There are webpages that collect photos of things that appear to have a face, and photos that show things that do not exist in the world that we have seen: apparitions. It is no longer by any means necessary for us to be on the spot to discover things. In theory at least, everything that we see online is there for us. Museum exhibits as well as bathtubs and cars, things with stories and a history as well as brand new things. Genuine goods are often hidden behind the photos. With the click of a button they come to the buyer, who will be spared the journey, but will then often be unexpectedly confronted with an object of enormous dimensions. Things lose their individual form when they are translated into the gestures of their purchasers, who describe them with their hands in the format of a mobile “terminal device.” The online store Zalando plays with this frequently in its advertising: the person who receives a parcel cries out with joy, while the other person cries out in despair because their home is already filled with shoes, clothes, and sports equipment. An Internet thing is different from a real thing. The experience of immateriality is juxtaposed immediately to the experience of materiality and physical presence. Virtuality is thus not the destruction of things but rather their intensification. Precisely because they are so easily available, things become more foreign, solid, and resistant.
For museums, this means that originals are becoming increasingly important. Often you can see originals better online than in the museum, but they challenge us because we cannot control them. Friedrich Hölderlin expressed this paradox in his elegy “Brod und Wein” (Bread and wine): “So ist der Mensch; wenn da ist das Gut, und es sorget mit Gaben / Selber ein Gott für ihn, kennet und sieht er es nicht. / Tragen muß er, zuvor” ‘Such is man: when wealth is there and even a god / provides him with gifts, he neither knows nor sees it. / First he must bear it.’ It is precisely the real things that demand an idealism, as Friedrich Schiller explains to Wilhelm von Humboldt in 1805: “In the end, both of us are idealists, and we would be ashamed to have it said of us that things formed us rather than that we formed things.”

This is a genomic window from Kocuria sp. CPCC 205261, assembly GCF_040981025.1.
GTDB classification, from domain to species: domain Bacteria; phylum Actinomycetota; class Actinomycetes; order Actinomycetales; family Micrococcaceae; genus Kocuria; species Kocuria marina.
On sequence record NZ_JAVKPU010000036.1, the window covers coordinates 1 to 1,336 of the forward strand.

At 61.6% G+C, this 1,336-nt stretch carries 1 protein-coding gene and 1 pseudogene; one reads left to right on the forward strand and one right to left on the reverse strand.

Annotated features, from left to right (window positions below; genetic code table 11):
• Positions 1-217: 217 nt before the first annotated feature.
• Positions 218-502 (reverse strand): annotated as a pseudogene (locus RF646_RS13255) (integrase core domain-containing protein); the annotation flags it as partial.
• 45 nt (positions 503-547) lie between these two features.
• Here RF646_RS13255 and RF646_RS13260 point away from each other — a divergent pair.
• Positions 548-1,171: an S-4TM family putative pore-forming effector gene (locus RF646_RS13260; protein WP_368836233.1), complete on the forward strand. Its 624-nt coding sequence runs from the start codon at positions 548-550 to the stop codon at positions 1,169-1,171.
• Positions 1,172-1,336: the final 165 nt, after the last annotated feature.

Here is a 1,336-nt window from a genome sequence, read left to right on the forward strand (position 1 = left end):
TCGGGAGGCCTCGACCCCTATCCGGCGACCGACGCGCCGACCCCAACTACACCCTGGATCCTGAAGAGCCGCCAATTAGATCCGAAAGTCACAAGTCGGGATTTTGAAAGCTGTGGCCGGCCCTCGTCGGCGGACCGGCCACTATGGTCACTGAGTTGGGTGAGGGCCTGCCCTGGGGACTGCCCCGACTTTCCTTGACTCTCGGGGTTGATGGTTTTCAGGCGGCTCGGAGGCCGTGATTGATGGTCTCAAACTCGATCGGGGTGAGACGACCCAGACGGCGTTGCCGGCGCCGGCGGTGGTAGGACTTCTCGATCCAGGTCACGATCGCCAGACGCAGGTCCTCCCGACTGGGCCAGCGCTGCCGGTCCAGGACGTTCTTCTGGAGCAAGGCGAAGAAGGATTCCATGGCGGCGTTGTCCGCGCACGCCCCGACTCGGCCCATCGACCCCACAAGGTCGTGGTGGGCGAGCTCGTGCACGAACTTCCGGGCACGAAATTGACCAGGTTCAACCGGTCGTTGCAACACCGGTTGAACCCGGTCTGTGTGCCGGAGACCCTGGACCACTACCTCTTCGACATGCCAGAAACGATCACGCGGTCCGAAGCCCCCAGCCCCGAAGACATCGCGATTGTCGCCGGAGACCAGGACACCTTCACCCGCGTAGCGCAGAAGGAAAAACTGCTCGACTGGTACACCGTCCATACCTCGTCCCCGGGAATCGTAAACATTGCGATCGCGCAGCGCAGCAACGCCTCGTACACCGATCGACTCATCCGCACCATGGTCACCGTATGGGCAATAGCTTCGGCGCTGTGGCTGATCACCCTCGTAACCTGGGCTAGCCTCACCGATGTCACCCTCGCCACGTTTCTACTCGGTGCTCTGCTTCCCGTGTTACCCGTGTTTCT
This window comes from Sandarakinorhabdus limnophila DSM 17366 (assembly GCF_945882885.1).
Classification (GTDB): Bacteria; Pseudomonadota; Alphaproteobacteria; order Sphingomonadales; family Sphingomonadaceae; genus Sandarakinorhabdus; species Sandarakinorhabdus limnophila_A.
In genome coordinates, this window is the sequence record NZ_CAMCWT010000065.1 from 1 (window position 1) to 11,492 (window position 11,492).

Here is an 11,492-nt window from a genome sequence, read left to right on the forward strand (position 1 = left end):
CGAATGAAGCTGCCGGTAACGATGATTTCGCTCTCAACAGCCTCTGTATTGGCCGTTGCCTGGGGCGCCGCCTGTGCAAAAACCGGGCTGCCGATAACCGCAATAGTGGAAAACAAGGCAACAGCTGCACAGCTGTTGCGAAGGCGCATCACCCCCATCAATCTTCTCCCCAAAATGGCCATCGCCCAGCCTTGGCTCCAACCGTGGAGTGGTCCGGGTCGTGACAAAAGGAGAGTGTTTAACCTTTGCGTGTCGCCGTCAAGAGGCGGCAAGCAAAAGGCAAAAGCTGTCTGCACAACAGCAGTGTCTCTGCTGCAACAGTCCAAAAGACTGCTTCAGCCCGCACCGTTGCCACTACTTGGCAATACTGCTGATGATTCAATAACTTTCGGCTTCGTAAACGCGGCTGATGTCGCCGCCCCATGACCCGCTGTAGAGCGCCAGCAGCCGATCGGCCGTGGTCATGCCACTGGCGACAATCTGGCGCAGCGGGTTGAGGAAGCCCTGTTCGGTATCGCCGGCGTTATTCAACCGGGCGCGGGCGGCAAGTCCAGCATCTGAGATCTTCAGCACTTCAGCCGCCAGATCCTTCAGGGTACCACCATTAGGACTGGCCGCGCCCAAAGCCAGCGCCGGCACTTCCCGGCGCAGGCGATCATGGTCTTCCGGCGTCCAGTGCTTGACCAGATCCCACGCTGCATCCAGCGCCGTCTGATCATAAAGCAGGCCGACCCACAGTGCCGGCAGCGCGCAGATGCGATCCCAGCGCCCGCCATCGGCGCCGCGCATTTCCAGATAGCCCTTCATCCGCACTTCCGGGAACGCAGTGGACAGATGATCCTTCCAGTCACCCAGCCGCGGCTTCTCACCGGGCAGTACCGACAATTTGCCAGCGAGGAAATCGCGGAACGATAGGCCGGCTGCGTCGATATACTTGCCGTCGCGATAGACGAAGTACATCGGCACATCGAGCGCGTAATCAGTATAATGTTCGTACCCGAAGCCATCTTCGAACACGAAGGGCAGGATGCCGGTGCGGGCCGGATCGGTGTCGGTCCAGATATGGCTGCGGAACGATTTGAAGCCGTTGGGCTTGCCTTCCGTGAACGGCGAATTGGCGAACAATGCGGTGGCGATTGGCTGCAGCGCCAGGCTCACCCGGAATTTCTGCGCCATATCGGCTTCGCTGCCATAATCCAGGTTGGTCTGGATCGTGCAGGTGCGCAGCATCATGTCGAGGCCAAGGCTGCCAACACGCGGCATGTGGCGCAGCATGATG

The rebellion of the things in the museum happens when we set them in motion in our heads and they do the same to us—when we recognize them as things, completely comprehensible. Vertigo by flatware. For instance, Gustav Sack sent a piece of straw from his sleeping quarters to his wife, Paula, from the French front around the start of the year 1915. He had bent it three times, so that it had two sides and a pronounced curvature beneath: a horseshoe, which keeps good luck from falling out. W.G. Sebald used a piece of copy paper, a kind of magic writing pad, in order to practice the script with which Ambros Adelwarth writes, “Gone to Ithaca” on a visiting card in Die Ausgewanderten (The emigrants). Only one word was typed, black on white: “sigh.” Or the zigzag lines with which Franz Kafka erased a passage in the manuscript of Der Bau (The burrow): “About every hundred meters,” records the animal in the manuscript, “I widened the passages to small, rounded areas, where I can comfortably curl up, warm myself, and rest. I recall the days of my childhood and early manhood, when I dreamed of such a burrow […] But I must have always had a vocation to be an architect—even as a child I sketched out zigzags and labyrinth designs in the sand and hurried along in spirit on soft paws up the beautiful, silent paths of many lines.”
Not all the things in a museum possess, on the plane of materiality, that which Roland Barthes described as the punctum of a photo, “the element of chance that it has, that which pricks me (and also wounds me, affects me).” But there is also the punctum of the readable, which then releases its magic when one no longer sees something as a thing with stains and gaps, but rather knows its history and can fill in all of its holes and incisions. Every real thing contains within it a gateway to the invisible world.
The museum, even an imaginary one, thrives on things always being both goods and art, immaterial and hard, weight and atmosphere, frames and windows, used and unused, words and “sticks and stones”—close-combat weapons, at least in theory. “Sticks and Stones,” incidentally, was the title of David Chipperfield’s 2014 architectural intervention in Mies van der Rohe’s Neue Nationalgalerie in Berlin. As a prologue to his eventual renovation of the gallery, Chipperfield used floor-to-ceiling spruce trunks to transform the columnless, immaterial entrance hall into a dense series of pathways and lines of sight. Because in order to see something as an object, we must place it opposite us. Propinquity through distance. Distance through propinquity. In this case, however, Chipperfield’s title comes not from Einstein’s turn of phrase but rather from an old English nursery rhyme: “Sticks and stones may break my bones, but words will never hurt me.”